China's economic juggernaut has been hobbled by Europe's recession and America's sluggish recovery. Export orders declined at the fastest pace in 42 months in September, manufacturing contracted for an 11th straight month and China's purchasing managers' index (PMI) fell to its lowest level in nearly two years.
Combined with the long-term underperformance of the Shanghai Composite, such lackluster data is giving rise to concern about a "hard landing" in China. Longtime China bears such as hedge fund manager Jim Chanos and Forbes' columnist Gordon Chang have become more vocal lately — or at least have been given more of a hearing.
On Monday, the World Bank cut its outlook for East Asia, saying the China slowdown could intensify and last longer than currently anticipated. The World Bank cuts its outlook for Chinese growth to 7.7% in 2012 and 8.1% in 2013, down from 8.2% and 8.6%, respectively. A recent Reuters poll forecast China's annual growth would ease to 7.4% in the third quarter, putting it on track for sub-8% growth for the first time in more than a decade.
Still, over 7% GDP is nothing to sneeze at and Richard D'Aveni, professor of strategic management at Dartmouth's Tuck School of Business says reports of China's imminent demise have been exaggerated.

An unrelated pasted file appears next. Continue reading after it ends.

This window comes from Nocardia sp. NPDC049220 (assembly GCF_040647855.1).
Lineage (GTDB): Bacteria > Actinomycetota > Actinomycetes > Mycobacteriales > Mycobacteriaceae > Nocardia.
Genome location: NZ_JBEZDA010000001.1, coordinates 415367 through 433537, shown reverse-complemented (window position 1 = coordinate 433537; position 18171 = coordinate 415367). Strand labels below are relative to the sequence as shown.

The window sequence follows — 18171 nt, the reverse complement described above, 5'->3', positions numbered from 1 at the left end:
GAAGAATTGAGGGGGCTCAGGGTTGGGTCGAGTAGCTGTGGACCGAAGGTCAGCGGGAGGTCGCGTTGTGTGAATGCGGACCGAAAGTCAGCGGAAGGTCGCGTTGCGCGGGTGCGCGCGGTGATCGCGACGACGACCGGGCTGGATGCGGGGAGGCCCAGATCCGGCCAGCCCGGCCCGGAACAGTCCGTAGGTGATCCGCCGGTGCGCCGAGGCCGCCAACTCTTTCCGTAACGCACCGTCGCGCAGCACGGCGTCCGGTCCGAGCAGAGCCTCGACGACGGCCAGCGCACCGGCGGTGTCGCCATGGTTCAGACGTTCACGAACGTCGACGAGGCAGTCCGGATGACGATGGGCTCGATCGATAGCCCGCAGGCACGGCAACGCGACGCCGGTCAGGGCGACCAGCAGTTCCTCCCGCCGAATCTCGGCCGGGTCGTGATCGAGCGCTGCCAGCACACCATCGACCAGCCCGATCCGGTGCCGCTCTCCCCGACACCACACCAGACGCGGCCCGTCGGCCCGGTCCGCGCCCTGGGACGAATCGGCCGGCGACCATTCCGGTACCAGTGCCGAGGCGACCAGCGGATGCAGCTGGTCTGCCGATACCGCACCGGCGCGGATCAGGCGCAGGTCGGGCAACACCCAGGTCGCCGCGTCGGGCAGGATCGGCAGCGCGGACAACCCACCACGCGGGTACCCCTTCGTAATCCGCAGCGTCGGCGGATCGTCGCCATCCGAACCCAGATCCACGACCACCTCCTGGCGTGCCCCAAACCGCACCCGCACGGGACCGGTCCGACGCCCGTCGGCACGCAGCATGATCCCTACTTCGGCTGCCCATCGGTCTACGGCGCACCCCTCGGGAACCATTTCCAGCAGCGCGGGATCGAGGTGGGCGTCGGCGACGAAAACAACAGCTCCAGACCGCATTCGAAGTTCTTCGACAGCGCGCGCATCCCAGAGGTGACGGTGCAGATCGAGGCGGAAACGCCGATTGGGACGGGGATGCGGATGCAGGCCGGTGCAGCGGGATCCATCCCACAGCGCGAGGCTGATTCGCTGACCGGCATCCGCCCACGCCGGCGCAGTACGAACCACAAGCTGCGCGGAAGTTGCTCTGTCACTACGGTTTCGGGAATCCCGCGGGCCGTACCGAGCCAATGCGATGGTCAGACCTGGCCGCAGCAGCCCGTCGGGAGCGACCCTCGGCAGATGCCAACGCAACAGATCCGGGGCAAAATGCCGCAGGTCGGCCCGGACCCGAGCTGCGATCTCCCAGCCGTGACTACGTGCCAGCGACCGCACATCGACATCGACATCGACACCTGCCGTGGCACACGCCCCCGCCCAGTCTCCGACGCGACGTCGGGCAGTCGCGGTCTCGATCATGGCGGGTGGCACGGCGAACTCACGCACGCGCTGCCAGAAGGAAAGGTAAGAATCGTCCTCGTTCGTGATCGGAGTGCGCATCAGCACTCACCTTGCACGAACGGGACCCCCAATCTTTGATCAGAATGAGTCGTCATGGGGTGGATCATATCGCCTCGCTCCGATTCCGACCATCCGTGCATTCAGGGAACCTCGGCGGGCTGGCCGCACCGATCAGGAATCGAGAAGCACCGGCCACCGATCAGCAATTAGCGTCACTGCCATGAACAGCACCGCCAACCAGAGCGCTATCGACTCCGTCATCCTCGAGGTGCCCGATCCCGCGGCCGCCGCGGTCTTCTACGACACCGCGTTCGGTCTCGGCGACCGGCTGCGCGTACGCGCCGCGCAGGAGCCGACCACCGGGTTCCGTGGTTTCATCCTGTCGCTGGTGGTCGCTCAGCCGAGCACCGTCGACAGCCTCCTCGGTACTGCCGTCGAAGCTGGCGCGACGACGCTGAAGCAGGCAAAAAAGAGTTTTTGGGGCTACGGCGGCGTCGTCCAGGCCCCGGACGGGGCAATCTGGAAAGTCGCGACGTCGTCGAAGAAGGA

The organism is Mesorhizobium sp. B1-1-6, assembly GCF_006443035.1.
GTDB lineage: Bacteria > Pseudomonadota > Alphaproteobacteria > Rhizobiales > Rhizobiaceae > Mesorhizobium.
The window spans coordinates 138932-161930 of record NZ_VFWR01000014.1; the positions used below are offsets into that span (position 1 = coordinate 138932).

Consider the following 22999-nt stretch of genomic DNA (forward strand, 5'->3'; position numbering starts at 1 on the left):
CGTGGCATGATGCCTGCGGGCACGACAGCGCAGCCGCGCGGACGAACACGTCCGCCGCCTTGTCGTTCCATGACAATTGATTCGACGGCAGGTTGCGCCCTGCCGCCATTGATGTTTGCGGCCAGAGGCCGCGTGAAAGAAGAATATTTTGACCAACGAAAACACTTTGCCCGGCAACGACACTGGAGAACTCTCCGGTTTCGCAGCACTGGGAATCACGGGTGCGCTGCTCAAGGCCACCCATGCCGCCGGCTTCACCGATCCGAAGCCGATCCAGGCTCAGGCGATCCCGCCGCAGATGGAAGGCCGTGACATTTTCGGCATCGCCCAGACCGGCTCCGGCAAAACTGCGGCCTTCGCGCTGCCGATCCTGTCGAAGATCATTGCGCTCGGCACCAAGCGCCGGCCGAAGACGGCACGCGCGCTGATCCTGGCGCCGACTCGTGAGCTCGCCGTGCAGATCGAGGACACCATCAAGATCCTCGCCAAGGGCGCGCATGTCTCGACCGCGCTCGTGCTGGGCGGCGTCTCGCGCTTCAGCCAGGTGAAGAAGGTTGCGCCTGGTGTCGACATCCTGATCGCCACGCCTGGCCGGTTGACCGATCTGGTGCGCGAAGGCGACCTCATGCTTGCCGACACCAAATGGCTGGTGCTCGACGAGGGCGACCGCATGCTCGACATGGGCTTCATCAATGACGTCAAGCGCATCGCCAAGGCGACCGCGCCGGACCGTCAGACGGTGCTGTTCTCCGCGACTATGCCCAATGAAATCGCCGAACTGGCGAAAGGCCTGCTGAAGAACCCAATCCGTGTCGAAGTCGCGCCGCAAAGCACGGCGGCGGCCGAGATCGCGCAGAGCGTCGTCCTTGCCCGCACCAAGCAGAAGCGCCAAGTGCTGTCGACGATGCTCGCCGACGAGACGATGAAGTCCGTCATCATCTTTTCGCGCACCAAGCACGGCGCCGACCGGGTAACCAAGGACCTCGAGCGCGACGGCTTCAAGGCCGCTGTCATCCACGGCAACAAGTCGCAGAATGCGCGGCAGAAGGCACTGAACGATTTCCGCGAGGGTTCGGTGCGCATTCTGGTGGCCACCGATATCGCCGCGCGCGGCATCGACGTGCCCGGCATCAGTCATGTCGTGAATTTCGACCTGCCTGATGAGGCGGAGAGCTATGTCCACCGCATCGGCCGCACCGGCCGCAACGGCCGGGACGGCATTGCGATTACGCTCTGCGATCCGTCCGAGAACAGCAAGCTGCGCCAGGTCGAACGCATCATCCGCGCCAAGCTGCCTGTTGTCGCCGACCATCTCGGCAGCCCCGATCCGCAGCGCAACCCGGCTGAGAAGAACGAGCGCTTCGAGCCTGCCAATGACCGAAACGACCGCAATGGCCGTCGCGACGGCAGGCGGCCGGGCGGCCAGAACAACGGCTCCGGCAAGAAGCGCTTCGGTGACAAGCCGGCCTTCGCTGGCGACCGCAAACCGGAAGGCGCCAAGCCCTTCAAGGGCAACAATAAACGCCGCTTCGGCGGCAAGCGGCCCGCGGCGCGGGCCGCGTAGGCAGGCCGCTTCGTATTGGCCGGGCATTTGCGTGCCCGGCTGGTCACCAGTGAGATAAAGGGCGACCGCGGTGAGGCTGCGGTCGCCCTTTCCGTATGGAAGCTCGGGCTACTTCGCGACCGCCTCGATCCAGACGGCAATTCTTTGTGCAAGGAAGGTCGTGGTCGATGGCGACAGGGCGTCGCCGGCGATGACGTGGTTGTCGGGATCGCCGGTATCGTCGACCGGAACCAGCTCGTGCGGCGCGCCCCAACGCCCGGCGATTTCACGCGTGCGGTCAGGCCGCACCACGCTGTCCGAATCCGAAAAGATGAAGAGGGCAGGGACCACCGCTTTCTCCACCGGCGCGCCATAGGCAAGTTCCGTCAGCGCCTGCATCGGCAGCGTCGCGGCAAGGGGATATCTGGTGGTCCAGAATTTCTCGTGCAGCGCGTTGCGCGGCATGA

Having just returned from China, D'Aveni believes the recent slowdown is a short-term concern and that China's long-term prospects remain bright.
"Everybody's apoplectic about slowing growth but they're still growing five times faster than the U.S.," he says. "No matter what happens, they are still sitting on trillions of dollars reserves and the country has little debt."
Beyond that, D'Aveni is impressed with China's ability to manage the transition from an export-led economy to one driven by domestic demand. China's market is the world's largest and rising incomes will continue to generate demand for goods and services; retail sales are up 14% this year in China, down from previous years but still robust. (Golden Week retail sales were 15% this year vs. 17.5% a year ago, Reuters reports.)
Furthermore, he notes the ability of central bankers to successfully manage and direct the economy.
As part of efforts to support the economy, China's central bank cut interest rates twice this summer and has lowered the level of cash it requires banks to hold as reserves three times since late 2011. In late September, the People's Bank of China injected a record $57.9 billion into money markets, which helped spur a big rally in local stocks ahead of last week's Golden Week celebration.
"The Chinese government has many more tools to manage a bubble than we do in the U.S. or than Japan had when their bubble burst," D'Aveni says. "They have so much control over the economy they can make it work. You can't count them out. They will stimulate their economy out of this situation."
But don't confuse, D'Aveni's optimism about China with admiration for its state-sponsored model. His new book, Strategic Capitalism: The New Economic Strategy for Winning the Capitalist Cold War, he writes about the threat posed by China and offers recommendations for how the U.S. and other Western powers can address the challenge, as detailed in part two of the accompanying interview.
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